Thursday, November 21, 2013

Egypt Day 5: Jackson & Gordon Reef

Before breakfast Johanna went for a jog and after that we all enjoyed a quick swim in the pool in front of our window.
First dive after breakfast we went to the Jackson Reef with Ali, Armin and Brigitte. The dive site was surrounded by safari boats on a day trip, but we managed to get in without problems. All the 15 litre bottles of the dive base are currently being used by a large group that has gone to Dahab to dive, so I had to make do with a 12 litre bottle. We dived down to a sandy bank at about 5 metres depth and Johanna pursued a trumpet fish into our general direction, so we had a close up view of the “stick fish”. Later I saw a whole swarm of them. A few minutes later Ali (our dive guide) coaxed a stone fish out of its hiding place and we had a close up view of a huge, violet living stone (which by chance happens to also be one of the most poisonous fish in the ocean). Saw a family of clown fish, where there is one there tends to be more. Also a giant puffer fish and a few blue spotted stingrays. I found out today in a book that they are actually sting rays, so they do have a barb at the end with which they can defend themselves. Ali pointed out a few pyjama snail and we saw two fire fish, one feathered and one pointy one, before we resurfaced and got on to the Zodiac. On our way back we saw to dive signal with no boat in the area, so we turned round and asked if everything was okay. The said they are waiting for their boat, so everything was fine.
After getting back we enjoyed lunch with a flock of sparrows waiting for food hungrily. One woman filled up her table and left to get some more and whilst she was gone a whole band of them started to take her food away. They are probably the ones that fly south from the European countries.
After lunch it was of to the Gordon Reef, this time again with a 15 litre bottle and a not so choppy sea. More people this time so the Zodiac was rather full. We dived with Ali again and the German couple had their camera with them, so we where well prepared. Went down a to another sand bank and then dived through coral spires along the way. I have got better control offer the boujonce now so it was fun to dive through the spires. Saw lots of blue spotted sting rays and different colour trigger fishes. More trumpet fish and a few lion fish which where a lot more active now. Also something that looked like a stone fish, but it didn't look that round. When we dived along a cliff side a swarm of bat fish raced past us, normally they don't often come near to the coral gardens. They are rather large fish and shined in an interesting colour. A few moments later Ali spotted a Spanish Dancer which is normally a nocturnal sea creature. Wont say that it is a fish as it looks more like a magic carpet. After a photo session we continued on and Jon and me had to fight against a strong current near the end, so we weren't taken out into the blue. Before resurfacing we saw a few more fish and then swam out in to the open ocean to get away from the corals, so we could be picked up from our boat. Drove back to the base and had some coffee whilst writing the log book before going back to our accommodation to write this blog (our wet patch in the toilet still has not been fixed).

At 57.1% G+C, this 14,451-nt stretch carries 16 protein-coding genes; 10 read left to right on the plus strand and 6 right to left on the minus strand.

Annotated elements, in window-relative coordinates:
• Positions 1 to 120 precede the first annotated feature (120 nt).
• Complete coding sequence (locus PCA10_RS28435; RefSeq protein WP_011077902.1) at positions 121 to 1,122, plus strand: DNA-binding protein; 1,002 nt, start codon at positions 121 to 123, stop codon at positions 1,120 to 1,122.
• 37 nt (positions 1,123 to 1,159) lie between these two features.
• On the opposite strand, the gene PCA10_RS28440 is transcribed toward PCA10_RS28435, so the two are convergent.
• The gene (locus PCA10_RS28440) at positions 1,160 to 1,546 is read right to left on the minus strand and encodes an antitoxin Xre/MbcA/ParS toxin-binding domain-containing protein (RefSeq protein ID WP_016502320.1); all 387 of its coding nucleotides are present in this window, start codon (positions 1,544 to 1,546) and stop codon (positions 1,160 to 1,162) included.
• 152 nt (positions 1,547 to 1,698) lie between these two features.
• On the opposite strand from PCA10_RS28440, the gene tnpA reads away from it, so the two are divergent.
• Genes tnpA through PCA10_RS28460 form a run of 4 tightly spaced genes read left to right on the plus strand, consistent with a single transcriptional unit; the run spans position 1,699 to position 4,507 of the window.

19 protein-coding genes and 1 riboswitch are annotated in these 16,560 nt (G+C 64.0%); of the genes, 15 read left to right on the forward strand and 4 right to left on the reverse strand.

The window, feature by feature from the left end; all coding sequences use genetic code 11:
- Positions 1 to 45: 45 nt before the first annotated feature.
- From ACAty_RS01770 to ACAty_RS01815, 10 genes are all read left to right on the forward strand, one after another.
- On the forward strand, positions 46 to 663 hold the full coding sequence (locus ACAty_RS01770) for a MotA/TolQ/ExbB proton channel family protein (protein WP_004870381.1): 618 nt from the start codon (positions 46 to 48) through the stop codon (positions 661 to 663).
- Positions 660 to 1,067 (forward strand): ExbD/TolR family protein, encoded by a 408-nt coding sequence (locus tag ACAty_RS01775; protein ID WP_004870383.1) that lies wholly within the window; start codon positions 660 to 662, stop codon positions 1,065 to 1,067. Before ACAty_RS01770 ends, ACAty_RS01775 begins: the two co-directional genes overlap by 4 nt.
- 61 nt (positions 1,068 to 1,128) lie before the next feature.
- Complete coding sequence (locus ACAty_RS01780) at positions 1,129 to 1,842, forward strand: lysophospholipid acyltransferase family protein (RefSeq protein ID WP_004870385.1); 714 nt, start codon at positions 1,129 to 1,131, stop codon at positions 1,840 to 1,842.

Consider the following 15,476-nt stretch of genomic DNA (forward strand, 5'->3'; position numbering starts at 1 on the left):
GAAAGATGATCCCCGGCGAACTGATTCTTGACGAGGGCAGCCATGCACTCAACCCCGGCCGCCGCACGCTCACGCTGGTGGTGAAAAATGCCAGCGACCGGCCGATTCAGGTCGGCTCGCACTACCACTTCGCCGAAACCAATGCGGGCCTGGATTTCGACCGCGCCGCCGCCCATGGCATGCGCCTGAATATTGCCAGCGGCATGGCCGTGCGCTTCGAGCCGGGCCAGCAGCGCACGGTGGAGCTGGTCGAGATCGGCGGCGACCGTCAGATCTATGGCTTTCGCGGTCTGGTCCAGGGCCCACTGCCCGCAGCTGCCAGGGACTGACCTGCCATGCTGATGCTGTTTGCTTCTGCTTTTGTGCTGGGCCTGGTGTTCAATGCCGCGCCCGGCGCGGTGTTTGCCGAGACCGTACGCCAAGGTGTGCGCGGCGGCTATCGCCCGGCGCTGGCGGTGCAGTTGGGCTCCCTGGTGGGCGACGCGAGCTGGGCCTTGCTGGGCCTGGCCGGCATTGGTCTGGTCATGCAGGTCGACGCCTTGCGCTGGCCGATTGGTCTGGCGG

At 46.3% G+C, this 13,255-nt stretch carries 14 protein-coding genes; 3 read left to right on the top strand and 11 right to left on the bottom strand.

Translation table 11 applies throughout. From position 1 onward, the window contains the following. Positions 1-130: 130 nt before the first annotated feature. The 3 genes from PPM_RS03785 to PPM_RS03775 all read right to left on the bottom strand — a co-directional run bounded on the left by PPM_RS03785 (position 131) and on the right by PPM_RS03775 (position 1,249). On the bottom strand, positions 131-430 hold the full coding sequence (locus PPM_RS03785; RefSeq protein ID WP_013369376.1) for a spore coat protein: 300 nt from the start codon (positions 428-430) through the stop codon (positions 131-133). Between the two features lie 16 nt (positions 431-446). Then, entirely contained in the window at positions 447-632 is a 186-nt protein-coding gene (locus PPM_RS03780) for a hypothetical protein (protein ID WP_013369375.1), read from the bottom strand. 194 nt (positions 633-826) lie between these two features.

More pictures at Picasa and a map of the reef here.

Diving time: 124 min.
Diving depth: 22.7 meters
Speciality: Stone fish, Spanish Dancer and a swim in the blue

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